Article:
To you, unknown political prisoners—Narcisso Julian (since 1946), Costas Philinis (since 1947), Eli Erythriadou (since 1950), Joachim Amaro (since 1952). And for you, the thousands of the forgotten whose very names are lost.
Xenakis has synthesized the text from Sumerian and ancient Persian in phonemes and syllables. This is a language freed from semantics, where phonology is everything. The carriers of meaning are the shapes and gestures of the voices themselves. The a cappella soprano voices burst into keening quarter-tone melodic plaints which are neutralized by the basses, altos and tenors. The vocal elements are set in constant opposition, as if different parts have to fight for survival. It is a work of agon (‘contest’), with a basic armoury of phonic elements which range from high shrill to open vowels treated rhythmically in polyphony. Xenakis is able to produce interference beats and purely ‘orchestral’ timbres with voices. He seems determined to strip them of linguistic connotation, just as the prisoners to whom he has dedicated the work had been deprived of free speech, their words stripped of meaning and reference. Nonetheless, the expressive medium of disjointed bits of words and their emotional deployment, discharges a highly combustible message with great depth and tragic dimension, eschewing long-sung phrases.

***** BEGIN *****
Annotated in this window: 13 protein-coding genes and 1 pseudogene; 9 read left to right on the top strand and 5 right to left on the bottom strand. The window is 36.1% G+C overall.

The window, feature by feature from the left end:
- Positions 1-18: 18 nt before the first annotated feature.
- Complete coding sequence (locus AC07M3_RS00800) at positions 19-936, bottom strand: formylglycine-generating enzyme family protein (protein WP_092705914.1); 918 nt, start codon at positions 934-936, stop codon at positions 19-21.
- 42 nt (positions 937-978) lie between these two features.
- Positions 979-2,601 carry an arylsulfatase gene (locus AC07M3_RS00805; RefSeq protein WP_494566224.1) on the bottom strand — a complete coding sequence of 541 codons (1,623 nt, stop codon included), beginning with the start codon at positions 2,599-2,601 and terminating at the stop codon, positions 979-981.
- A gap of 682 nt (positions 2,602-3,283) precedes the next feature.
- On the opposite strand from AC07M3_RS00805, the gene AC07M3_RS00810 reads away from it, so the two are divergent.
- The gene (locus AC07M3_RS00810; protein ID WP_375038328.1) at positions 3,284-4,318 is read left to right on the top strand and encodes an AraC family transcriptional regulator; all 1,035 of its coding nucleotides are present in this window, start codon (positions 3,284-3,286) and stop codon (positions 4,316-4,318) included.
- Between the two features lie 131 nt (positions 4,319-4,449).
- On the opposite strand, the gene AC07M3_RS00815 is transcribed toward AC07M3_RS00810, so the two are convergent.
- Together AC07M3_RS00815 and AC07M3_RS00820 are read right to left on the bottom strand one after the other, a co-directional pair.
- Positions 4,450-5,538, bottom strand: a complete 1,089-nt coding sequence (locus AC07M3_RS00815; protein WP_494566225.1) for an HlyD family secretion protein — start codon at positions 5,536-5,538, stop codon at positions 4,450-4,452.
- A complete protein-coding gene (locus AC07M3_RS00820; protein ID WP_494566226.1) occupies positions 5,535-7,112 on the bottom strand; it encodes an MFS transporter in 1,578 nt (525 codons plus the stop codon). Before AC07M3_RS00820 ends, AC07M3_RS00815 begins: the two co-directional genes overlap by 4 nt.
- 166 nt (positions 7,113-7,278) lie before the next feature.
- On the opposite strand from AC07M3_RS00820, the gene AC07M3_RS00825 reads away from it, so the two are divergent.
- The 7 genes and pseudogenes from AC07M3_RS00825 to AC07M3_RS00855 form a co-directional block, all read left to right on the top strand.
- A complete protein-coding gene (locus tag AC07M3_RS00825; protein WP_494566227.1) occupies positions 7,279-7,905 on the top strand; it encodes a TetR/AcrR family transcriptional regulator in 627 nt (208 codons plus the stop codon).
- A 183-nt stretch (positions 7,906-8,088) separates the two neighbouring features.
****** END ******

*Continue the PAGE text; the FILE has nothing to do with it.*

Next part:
Nuits was commissioned by the Gulbenkian Foundation and the first performance, at the Royan Festival in April 1968, was given by the soloists of the ORTF under the direction of Marcel Couraud.
from notes by Nouritza Matossian © 1998